by Paul Cadmus
Cadmus was one of sixteen artists commissioned by Life magazine to illustrate significant moments in American history after 1915. Cadmus chose to depict the tragic events of a labor contract dispute which occurred in the mining town of Herrin, Illinois in 1925.
The bloody riot that ensued left twenty-six dead strikebreakers, slain by labor union members. Cadmus situated the action in a town cemetery, and included the symbolic Christian image of the sacrificial lamb on a headstone, drenched in blood.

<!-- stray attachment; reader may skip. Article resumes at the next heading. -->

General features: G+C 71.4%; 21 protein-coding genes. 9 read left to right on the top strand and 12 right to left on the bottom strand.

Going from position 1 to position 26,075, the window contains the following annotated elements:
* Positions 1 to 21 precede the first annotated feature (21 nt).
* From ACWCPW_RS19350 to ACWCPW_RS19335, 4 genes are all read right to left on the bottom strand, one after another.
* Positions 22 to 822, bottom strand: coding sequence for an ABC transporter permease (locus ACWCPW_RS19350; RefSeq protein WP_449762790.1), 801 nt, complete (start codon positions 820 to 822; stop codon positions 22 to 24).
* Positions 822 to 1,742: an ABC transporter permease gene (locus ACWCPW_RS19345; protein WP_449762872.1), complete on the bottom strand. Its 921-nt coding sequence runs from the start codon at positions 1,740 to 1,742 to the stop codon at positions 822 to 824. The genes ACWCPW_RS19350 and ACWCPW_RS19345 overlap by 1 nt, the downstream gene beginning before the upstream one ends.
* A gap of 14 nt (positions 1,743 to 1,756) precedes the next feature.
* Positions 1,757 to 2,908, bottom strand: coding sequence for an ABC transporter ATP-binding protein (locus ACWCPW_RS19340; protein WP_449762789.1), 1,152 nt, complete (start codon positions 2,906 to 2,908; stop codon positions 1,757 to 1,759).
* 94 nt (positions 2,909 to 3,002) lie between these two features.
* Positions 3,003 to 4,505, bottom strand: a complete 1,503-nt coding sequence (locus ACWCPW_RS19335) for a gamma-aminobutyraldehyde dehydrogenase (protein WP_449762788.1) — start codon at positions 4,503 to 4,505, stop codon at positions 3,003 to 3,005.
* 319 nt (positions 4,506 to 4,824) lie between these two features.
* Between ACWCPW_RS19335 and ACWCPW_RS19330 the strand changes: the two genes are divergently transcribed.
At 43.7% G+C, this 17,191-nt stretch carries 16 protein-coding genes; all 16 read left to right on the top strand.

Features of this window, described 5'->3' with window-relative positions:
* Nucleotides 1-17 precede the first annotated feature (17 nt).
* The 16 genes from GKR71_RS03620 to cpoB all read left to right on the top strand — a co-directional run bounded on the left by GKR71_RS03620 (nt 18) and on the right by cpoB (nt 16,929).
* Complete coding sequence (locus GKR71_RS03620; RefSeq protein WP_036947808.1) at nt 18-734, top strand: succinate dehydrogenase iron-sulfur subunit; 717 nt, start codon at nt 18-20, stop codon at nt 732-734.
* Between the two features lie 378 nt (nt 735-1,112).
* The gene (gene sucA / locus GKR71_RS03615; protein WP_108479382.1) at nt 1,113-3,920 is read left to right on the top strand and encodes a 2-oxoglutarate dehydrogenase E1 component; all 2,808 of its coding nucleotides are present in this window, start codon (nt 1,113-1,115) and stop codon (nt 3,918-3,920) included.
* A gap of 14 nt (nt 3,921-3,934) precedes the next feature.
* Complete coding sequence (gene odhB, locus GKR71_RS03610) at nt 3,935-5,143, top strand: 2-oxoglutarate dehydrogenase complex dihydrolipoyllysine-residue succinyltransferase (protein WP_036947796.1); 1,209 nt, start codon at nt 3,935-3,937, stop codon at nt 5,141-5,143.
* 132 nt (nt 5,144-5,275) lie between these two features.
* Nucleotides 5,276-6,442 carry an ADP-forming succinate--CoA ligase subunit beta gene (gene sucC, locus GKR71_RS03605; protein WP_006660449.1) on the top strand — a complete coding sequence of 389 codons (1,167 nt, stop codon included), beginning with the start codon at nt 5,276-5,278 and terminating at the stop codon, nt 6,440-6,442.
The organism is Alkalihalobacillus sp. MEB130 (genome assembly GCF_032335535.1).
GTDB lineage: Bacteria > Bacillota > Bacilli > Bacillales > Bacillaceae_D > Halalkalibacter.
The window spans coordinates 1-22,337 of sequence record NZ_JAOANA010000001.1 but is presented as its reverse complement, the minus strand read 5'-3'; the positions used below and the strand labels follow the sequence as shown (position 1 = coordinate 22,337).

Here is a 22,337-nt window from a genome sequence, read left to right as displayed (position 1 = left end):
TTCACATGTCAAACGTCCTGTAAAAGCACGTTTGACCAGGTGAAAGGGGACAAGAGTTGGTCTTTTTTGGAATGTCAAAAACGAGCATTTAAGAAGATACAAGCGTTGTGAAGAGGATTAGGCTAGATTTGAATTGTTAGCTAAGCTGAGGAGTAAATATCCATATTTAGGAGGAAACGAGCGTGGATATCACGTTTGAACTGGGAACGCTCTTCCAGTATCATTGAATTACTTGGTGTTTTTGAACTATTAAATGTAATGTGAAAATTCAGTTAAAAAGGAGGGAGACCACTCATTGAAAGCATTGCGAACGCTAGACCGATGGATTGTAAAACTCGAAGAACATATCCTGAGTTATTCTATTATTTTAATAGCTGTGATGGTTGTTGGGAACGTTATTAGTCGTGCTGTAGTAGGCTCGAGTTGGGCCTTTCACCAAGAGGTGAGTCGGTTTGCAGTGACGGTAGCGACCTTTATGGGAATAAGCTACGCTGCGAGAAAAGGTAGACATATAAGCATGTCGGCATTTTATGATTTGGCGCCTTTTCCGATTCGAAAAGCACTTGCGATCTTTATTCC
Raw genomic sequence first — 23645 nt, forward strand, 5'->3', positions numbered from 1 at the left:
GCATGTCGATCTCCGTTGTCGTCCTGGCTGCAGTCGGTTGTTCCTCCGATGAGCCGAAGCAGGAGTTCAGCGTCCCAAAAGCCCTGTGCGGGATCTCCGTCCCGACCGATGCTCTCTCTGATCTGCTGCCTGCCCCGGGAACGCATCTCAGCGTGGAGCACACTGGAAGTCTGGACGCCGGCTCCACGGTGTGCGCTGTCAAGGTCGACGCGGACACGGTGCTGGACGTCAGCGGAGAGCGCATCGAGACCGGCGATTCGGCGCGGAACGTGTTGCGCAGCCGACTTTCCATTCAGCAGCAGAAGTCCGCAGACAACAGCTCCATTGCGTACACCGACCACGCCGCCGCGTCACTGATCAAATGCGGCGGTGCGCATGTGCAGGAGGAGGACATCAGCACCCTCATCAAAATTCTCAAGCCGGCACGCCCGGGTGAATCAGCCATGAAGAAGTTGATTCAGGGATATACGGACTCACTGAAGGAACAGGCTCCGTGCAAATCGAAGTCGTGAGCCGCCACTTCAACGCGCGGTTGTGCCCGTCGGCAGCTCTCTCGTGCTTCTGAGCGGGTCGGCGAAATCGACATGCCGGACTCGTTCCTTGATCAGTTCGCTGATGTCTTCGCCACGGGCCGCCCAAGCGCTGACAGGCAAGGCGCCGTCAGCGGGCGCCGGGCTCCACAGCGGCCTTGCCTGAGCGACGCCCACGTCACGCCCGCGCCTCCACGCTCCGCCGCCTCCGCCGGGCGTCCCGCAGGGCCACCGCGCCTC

However, Cadmus’s tempera painting was never published by Life, most likely because the magazine did not wish to offend organized labor just as the nation was gearing up for war production.